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Whilst it is widely accepted that nutrition plays an important part in breast cancer prevention, the corollary that nutrition can be involved in reducing the recurrence of this disease is sometimes still viewed as novel. Research into this area is still at an early stage, and is looking promising, but it will probably not be confirmed until well into the twenty-first century that we can help to prevent recurrence with dietary measures. The closest we come to anything that resembles evidence are Japanese women, whose low incidence of breast cancer is linked to their diet, and who also have a much better chance of their breast cancer not returning. Why? Probably because they are carrying on doing what they have been doing all along, eating a diet which is protective against breast cancer. So this is where you have to apply some logic to the situation and decide for yourself if the link between nutrition and breast cancer prevention is likely or not. The truth is that when all the evidence is in, sorted and made sense of, you will probably have died of old age anyway. Why wait? Given that dietary manipulation doesn't do any harm, and you believe that you may be loading the dice in your favour, why not go with your instincts? It really is a

no-lose situation. A key principle of the Hippocratic Oath, to which all doctors owe allegiance, is 'First Do No Harm'. Nutrition, when used wisely, at the very least does no harm and, at most, can make all the difference in the world. Supporting the body's defence mechanism and giving it the raw materials that it needs to function optimally can do a massive amount to help thousands of women to live many years beyond their initial diagnosis of breast cancer.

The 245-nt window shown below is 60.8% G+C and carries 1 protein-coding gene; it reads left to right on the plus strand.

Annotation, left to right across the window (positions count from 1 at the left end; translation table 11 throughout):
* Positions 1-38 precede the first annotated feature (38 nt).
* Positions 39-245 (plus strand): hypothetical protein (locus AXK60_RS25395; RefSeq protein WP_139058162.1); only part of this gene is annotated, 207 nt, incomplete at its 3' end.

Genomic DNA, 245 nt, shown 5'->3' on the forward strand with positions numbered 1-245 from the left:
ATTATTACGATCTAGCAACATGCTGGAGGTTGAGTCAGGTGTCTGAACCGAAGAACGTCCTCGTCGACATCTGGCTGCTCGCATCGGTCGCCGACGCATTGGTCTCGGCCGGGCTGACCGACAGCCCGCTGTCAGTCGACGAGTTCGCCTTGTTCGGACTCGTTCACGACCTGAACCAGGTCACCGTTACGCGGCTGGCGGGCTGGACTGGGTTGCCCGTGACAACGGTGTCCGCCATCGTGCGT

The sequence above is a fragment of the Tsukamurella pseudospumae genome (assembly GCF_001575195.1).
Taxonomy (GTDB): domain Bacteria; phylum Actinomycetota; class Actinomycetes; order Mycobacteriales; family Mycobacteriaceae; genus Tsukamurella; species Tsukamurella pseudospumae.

Members of the medical profession cannot relish being at the sharp end when watching patients decline. In fairness to most doctors they can only use the procedures at their command. Hospitals have limited resources and, for the most part, have to rely upon treatments which are based upon years of research. It must be added that few doctors have formal training on the effects of diet, and supplements, on breast cancer.

In all other fields the advice given for secondary treatment - in other words, prevention of recurrence - is the same as that which is given for initial prevention. This is the rule, not the exception. If you have a heart attack you will be told to reduce salt, reduce saturated fat, take exercise and avoid smoking - the same strategies that are suggested for avoiding heart disease in the first place. If you have osteoporosis you will be advised to take calcium and do exercise, as will a person who wants to prevent the disease. If you have kidney stones you will be asked to drink a lot of water, as this is known to prevent them in the first place.

And, it may not be just nutrition that works - the knock-on effect of doing something positive which may be helpful can bring into play the little-understood matter of the power of the mind in the healing process. A woman who is actively participating in her return to health will probably have the edge.

There is another exciting way in which nutrition can be used, to improve not only a woman's chance of surviving the cancer, but her recovery from the treatment she undergoes to deal with the disease. The treatment may have worked, but for some women may not have been 100 per cent successful in the long term. Nutrition can create the right environment for the immune system to operate optimally, mop up any residual cancer, recover from surgery and other

treatments, and create an environment which is hostile to the development of new cancers.

What is good for prevention must be good for promoting recovery and preventing recurrence.




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